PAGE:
Credit valuations remain attractive as our models anticipate meaningful spread tightening for both investment grade and high yield. This is partially driven by a lower cost of capital given historically low interest rates and the prospect for a steepening yield curve as the economic backdrop improves. While momentum for equities weakened slightly, it remains supportive and, combined with relatively lower volatility, suggests a beneficial environment for high yield bonds going forward. Despite the potential for an increase in defaults, the Fed’s commitment to limiting downside risks in credit markets along with the recovery in the energy backdrop, support further spread tightening.
We maintain our small underweight position to equities while preserving our sizable overweight to credit bonds. We maintain the preference to take risk in the credit space, which appears well supported when compared to concerns about near-term risks for equities. This position allows for taking some risk in the portfolio is a way that provides a better risk-adjusted outcome.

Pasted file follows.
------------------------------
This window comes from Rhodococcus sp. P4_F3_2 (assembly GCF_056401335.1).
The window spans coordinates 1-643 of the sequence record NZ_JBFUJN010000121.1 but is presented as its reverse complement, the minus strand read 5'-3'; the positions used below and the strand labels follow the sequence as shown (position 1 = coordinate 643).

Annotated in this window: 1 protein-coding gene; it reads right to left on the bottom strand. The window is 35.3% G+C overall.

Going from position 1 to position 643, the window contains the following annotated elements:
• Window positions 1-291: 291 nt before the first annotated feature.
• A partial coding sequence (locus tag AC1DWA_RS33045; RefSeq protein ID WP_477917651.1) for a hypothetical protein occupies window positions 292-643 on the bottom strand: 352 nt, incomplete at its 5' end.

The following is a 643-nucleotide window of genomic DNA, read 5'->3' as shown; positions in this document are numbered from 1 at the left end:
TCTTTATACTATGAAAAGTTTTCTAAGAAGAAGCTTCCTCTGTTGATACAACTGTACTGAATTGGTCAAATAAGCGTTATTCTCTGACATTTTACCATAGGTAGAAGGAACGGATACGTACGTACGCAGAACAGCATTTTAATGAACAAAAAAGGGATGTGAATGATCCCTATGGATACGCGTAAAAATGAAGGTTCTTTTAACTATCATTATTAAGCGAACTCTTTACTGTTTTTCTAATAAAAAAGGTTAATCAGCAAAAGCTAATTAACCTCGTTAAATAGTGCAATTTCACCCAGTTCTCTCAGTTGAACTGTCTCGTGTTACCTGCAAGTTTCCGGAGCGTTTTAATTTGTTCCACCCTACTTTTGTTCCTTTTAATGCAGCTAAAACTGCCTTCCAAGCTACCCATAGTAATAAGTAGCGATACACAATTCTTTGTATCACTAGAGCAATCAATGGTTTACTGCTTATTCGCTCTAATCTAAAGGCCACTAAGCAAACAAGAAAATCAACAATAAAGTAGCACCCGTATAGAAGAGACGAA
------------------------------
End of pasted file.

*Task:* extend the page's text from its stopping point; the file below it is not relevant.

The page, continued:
The rotation from REITs into US large cap equities expands on the view that REITs remain challenged, with many sectors still under extreme duress from high unemployment and social distancing guidelines, which have dented demand. This is likely to materially impact cash flows and dividends, disappointing investors. The sector scores below average across all broad factors, whereas US large cap equities are favored by our quantitative model. While uncertainty for the US market hinges around both COVID risks as well as the policy implications of the upcoming presidential election, the market also may have structural advantages in an economy that continues to become increasingly reliant on technology and communication services.
The State Street ISG team’s monthly alpha process has both quantitative and fundamental components. The process begins by assessing the market environment, combining a proprietary quantitative-based Market Regime Indicator with a qualitative assessment of the political environment provided by the State Street’s Politics and Policy group. The team then looks to evaluate investment opportunities and construct the portfolios by leveraging our quantitative asset class models with qualitative insights from our experienced investment team.
To see sample Tactical Asset Allocations and learn more about how TAA is used in portfolio construction, please contact your State Street relationship manager.